Either way, this should be an interesting weekend because normally, the first weekend of November is when things start to get busy again at the box office after two-and-a-half slow months, and we wonder if either or both new movies might end up exploding as people start running out of excuses to go to the movies. We also think that some of the movies affected by the snowstorm last weekend will have a stronger hold this week.
As far as the limited releases, if you’re a fan of modern punk rock, then Andrea Blaugrund Nevins’ doc The Other F Word (Oscilloscope Pictures) looks at Pennywise frontman Jim Lindberg, skateboard legend Tony Hawk and others who grew out of the L.A. punk rock scene who have been in the business so long that they now have families. (The title “F” word is “fatherhood” if you couldn’t guess.) It includes interviews from the likes of Flea (Red Hot Chili Peppers), Mark Hoppus (Blink-182) and members of The Adolescents, Rancid, NOFX and other punk bands who are trying to make a living to support their family while remaining true to their anti-establishment roots.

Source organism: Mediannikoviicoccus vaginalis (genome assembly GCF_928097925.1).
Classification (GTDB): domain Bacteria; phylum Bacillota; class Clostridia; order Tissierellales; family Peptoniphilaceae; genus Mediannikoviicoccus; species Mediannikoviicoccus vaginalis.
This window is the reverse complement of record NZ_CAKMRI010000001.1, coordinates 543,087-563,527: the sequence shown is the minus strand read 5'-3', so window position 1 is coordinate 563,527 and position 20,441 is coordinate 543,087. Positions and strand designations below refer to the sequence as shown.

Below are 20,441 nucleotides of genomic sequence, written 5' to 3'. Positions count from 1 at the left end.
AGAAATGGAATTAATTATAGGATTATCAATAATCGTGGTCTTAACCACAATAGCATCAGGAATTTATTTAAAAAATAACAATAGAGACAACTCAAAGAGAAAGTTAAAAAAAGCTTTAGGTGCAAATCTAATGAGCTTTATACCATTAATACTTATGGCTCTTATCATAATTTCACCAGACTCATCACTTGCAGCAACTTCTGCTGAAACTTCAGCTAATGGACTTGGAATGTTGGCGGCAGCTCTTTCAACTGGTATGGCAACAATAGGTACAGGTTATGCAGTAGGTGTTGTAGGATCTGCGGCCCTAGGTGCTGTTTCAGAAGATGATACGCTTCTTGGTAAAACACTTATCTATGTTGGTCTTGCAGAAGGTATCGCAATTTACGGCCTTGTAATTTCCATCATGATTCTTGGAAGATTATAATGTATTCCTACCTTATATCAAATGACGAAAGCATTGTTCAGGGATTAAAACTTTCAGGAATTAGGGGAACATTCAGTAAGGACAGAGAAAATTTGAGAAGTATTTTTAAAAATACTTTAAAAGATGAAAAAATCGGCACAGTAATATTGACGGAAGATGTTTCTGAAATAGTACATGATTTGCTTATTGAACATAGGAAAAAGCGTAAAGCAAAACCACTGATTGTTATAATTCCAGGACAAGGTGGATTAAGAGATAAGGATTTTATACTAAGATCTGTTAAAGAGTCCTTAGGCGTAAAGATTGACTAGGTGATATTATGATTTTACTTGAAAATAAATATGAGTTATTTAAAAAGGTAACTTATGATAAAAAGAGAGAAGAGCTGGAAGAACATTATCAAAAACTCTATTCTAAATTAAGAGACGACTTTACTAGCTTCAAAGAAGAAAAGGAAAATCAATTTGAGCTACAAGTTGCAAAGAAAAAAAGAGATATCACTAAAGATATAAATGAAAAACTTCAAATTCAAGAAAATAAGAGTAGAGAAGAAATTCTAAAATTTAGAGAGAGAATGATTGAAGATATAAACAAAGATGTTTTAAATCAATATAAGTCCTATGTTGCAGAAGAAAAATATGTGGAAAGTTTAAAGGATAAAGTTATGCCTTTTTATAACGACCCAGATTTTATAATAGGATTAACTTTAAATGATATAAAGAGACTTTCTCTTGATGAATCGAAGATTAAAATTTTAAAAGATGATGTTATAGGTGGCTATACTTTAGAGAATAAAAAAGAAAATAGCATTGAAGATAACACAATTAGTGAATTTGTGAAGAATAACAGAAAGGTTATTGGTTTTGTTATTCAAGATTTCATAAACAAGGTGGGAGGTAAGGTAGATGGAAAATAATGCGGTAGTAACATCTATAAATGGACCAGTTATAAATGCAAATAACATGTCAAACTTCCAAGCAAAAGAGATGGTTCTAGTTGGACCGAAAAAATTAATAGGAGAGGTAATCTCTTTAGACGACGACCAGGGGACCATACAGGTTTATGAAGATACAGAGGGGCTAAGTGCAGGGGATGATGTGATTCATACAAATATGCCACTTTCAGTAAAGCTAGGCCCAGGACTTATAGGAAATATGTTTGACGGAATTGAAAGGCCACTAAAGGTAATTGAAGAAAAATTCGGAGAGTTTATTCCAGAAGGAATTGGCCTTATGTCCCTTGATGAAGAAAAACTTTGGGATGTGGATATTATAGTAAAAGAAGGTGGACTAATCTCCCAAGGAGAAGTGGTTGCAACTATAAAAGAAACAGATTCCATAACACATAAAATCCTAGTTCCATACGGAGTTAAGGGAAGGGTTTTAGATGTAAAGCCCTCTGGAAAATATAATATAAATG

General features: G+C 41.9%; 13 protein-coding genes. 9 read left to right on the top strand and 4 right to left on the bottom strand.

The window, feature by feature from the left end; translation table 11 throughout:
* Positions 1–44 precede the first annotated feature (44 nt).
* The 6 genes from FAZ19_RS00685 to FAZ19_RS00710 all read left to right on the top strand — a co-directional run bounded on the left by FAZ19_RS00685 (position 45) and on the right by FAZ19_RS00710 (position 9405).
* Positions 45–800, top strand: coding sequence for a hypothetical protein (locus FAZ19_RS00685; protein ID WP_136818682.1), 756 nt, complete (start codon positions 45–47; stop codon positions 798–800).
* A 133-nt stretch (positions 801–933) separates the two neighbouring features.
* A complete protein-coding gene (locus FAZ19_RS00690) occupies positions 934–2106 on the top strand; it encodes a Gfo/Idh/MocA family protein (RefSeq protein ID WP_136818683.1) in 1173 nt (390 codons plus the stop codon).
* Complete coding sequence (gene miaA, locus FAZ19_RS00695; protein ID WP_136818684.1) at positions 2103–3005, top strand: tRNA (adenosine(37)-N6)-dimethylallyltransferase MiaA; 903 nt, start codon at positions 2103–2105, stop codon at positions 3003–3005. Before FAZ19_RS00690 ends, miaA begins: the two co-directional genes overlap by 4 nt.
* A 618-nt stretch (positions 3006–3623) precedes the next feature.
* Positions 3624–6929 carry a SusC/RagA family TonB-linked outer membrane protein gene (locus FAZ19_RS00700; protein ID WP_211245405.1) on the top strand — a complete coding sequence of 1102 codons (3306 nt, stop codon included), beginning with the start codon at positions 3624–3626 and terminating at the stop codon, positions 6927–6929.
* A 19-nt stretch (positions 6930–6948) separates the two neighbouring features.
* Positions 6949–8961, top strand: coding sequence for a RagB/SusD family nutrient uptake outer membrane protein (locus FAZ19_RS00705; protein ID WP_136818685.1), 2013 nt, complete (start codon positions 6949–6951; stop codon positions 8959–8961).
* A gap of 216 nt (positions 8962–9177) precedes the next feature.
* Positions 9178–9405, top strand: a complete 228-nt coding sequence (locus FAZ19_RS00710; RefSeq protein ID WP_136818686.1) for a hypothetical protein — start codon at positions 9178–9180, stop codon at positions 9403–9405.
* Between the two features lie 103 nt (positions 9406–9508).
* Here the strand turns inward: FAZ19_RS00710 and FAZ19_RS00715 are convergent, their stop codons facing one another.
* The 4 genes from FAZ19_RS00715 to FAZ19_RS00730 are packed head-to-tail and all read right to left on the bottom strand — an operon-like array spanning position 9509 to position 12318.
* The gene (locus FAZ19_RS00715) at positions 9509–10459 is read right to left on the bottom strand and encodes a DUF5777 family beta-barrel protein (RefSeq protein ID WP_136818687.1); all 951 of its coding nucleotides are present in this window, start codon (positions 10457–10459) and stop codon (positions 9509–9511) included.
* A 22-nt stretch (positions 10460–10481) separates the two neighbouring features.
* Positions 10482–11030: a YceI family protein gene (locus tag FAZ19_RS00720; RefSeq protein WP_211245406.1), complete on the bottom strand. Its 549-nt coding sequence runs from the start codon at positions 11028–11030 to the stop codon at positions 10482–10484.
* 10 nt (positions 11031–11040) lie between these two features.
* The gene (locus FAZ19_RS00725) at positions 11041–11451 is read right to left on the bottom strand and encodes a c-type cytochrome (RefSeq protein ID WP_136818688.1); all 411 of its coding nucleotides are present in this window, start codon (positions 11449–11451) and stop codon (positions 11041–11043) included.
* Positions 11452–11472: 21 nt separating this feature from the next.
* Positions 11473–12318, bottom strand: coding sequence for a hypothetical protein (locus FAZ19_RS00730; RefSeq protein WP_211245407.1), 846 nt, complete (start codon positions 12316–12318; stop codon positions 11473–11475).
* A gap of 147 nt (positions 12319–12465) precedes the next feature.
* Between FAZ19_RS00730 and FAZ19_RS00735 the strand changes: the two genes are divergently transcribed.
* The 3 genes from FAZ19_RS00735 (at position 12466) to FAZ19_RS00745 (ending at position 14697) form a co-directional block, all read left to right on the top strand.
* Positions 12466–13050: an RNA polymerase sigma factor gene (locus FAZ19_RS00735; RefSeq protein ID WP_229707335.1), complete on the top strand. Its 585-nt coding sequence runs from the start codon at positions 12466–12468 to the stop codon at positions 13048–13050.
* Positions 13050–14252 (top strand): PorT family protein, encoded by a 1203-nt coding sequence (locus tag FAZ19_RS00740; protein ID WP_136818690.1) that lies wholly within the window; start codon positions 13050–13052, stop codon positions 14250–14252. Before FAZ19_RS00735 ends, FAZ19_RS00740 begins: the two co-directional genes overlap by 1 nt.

I really liked Dennis Farina’s performance in Joe Maggio’s drama The Last Rites of Joe May (Tribeca Films), playing an aging Chicago street hustler who gets out of the hospital after months away and has to adjust to a new life living with a single mother. It’s been playing on VOD for the last week but also opens in New York Friday. Ben Barnes and Rob Sheehan star in Nick Hamm’s comedy Killing Bono (ARC Entertainment) based on music journalist Neil McCormick’s memoirs as he was trying to make it as a musician with his brother, while always being in the shadow of a certain group of boys from Dublin who went onto greater acclaim. You can watch or read my interviews with Farina and Barnes here and here.